The rise and rise of private equity and debt is reshaping public markets with consequences we are only beginning to understand. There is now some $12tn of private equity and debt investments in businesses, real estate and infrastructure.
The growth has been driven by multiple factors. On the supply side, there is abundant capital from family offices, wealthy individuals and institutions that are sacrificing liquidity in hopes of higher returns and exclusive early access to profitable deals.
On the demand side, private capital is attractive due to the high cost of public issues such as initial listing expenses and ongoing regulatory compliance.
Other factors include fewer onerous reporting obligations and less rigour around related-party transactions and expenses. Some founders also avoid public markets because of fears about loss of business and operational control.
For ventures that have low funding requirements, founders and original investors can maximise their profits and retain control longer by delaying raising public equity.
Asset managers have facilitated the process by broadening their remit to increase assets managed and collect higher fees than on conventional investments. Favourable regulations, such as a US expansion of the number of permitted shareholders allowed in a private company, have helped. But there are collateral effects of private investing.
First, public markets are becoming more a mechanism for allowing private investors to monetise gains, exit holdings and obtain tradeable stock as acquisition currency rather than raising new growth capital.
Second, as private investors capture a greater share of returns prior to going public, public investors may suffer over the long run, as evidenced by the poor post-IPO performance of many private investor-owned companies after adjustment for market movements.
Third, divergent valuations of comparable businesses make ranking of investment choices difficult. In recent times, values of privately held businesses have not fallen by as much as corresponding public ones.
The difference is the valuation models used and the ability to defer adjustments in values. Notably, private valuations derived from successive funding rounds often prove optimistic.
Private companies have lower reporting requirements, making informed discussions more difficult.
Fourth, the interactions between the two market segments also can become a source of potential financial instability transmitting shocks across markets.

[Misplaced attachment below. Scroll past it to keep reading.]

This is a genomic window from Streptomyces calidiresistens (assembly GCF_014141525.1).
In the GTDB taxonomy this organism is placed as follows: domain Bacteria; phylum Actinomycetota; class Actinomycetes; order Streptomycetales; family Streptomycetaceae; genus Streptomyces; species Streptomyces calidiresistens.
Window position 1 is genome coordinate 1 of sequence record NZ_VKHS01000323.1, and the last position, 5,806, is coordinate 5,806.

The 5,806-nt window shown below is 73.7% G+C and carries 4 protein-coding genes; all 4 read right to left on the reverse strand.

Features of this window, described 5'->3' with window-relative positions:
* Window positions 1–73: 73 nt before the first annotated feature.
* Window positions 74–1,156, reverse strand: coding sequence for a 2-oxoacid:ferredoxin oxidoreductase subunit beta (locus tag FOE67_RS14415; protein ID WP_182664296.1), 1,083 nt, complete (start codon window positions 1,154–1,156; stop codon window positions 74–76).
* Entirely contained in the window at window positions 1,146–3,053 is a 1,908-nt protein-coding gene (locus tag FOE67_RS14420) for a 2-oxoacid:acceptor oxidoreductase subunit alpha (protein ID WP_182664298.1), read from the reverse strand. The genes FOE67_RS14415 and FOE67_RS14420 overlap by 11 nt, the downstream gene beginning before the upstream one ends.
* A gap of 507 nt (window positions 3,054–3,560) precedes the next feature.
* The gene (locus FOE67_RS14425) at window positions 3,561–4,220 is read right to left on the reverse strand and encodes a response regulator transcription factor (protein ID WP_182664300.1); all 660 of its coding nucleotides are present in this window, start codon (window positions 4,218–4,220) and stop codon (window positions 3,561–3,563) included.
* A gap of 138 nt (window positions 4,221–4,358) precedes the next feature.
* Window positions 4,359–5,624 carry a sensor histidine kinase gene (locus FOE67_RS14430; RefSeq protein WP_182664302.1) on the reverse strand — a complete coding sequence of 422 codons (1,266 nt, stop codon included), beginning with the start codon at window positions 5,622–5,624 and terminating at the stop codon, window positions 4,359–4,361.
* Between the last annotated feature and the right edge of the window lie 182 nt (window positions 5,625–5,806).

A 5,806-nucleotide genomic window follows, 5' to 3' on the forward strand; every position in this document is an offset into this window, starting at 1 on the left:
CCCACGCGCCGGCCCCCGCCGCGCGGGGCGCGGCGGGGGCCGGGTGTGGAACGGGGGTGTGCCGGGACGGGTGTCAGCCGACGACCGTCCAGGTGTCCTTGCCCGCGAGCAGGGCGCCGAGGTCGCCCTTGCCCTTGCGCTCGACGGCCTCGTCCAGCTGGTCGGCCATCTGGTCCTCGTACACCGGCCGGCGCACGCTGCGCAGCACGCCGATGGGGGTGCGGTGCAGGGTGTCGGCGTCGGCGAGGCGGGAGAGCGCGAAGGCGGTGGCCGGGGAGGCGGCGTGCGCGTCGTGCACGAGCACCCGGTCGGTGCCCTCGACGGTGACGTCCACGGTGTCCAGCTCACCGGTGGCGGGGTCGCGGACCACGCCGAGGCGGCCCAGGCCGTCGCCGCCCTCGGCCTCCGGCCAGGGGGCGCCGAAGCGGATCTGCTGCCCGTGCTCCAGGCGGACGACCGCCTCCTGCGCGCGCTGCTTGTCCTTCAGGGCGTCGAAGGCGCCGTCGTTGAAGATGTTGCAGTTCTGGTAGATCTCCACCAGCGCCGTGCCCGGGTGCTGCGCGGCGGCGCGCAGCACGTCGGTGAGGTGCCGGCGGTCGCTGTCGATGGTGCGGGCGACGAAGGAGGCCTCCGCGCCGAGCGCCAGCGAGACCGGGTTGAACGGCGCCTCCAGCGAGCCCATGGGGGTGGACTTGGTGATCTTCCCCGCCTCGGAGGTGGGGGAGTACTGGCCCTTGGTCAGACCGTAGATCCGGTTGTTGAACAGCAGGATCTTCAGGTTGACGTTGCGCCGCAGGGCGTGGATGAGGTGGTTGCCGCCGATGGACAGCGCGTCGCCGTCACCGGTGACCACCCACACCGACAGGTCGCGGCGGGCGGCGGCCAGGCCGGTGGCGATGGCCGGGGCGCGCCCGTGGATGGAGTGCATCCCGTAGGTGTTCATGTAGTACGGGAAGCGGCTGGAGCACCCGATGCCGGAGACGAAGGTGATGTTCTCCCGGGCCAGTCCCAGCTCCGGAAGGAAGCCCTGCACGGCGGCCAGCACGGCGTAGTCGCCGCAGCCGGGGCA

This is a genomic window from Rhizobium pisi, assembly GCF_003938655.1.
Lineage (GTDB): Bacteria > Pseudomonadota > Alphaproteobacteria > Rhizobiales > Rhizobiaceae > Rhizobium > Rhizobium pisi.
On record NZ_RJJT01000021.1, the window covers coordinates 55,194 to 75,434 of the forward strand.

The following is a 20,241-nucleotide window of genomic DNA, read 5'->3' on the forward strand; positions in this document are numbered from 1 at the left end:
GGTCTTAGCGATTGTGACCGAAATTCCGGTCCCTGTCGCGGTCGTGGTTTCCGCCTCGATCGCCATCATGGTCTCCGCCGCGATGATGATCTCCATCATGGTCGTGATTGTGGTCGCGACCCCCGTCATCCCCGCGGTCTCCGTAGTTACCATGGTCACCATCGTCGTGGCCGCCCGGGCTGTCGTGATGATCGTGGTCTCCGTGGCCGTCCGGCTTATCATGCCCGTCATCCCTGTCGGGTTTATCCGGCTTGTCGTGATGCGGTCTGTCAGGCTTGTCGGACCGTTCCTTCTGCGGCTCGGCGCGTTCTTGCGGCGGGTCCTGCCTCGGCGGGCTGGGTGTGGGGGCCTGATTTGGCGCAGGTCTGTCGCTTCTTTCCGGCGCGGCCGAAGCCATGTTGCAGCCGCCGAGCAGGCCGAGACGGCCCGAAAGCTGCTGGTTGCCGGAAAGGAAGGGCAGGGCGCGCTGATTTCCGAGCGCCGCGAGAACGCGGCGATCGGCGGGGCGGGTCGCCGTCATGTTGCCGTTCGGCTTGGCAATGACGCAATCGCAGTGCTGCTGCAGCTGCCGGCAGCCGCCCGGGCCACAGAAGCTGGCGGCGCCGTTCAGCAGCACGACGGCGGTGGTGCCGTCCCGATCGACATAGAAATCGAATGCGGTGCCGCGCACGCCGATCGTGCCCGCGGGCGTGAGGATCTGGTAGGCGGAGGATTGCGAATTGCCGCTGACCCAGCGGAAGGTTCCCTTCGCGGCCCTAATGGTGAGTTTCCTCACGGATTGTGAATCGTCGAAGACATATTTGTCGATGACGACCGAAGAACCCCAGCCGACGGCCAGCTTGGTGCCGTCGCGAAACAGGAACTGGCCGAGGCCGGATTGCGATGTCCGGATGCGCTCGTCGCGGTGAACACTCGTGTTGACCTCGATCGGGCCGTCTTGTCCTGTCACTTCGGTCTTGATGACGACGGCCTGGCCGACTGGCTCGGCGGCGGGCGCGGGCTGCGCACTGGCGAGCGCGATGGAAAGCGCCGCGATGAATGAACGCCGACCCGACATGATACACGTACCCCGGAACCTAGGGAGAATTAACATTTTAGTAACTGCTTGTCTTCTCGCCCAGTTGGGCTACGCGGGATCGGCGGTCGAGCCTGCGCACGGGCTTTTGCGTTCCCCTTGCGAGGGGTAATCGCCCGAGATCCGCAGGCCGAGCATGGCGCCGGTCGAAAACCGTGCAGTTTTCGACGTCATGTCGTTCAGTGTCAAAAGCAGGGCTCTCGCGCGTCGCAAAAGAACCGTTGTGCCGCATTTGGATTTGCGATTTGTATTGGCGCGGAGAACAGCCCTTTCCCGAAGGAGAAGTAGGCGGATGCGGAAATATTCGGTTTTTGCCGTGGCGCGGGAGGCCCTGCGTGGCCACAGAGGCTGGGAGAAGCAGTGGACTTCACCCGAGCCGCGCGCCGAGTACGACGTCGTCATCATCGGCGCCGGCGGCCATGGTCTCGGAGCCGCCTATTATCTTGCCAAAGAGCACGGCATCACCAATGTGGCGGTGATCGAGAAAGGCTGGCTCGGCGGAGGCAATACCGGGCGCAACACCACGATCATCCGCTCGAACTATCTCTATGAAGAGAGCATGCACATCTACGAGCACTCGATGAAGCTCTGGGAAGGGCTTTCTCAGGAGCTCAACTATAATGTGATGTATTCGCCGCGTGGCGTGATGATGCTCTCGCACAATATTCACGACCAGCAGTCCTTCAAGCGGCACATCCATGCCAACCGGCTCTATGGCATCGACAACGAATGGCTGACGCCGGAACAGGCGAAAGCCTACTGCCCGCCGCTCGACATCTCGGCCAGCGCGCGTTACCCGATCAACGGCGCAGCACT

With fund managers holding a higher level of illiquid private investments, they have to sell down more tradeable public market holdings to generate cash when needed, sometimes irrespective of value considerations. This can hit public markets in moments of turmoil.
Fifth, with many businesses choosing to stay private for longer, public markets risk becoming narrower, limiting diversification opportunities.
Sixth, small investors and some pension funds have limited access to private investments due to size or mandate issues. Obtaining exposure, where possible, necessitates the use of multiple intermediaries, incurring additional fees and costs. This raises the risk of groups of investors becoming confined to disadvantaged public investments, with select insiders enjoying more lucrative opportunities.
Finally, private market groups increasingly resemble closely held Japanese, South Korean and Indian conglomerates. Heavy on financial engineering, these new groups lack transparency and often do not have the compensating longer-investment horizons, greater research and development funding and close government relations of their Asian counterparts.
Private markets risk evolving into a self-contained shadow economy in which asset managers can bypass many regulatory requirements and the greater scrutiny of listed assets.
With large amounts of capital under control, such a scenario would represent an unwelcome return to the late-19th century era of robber barons and privileged investing.
In his 1958 book The Affluent Society, John Kenneth Galbraith highlighted growing private wealth and public squalor. The rise of private markets is an unanticipated postscript to that process.
If benefits from business activity accrue primarily to a few wealthy parties, then it may undermine the legitimacy of the system that allowed it in the first place.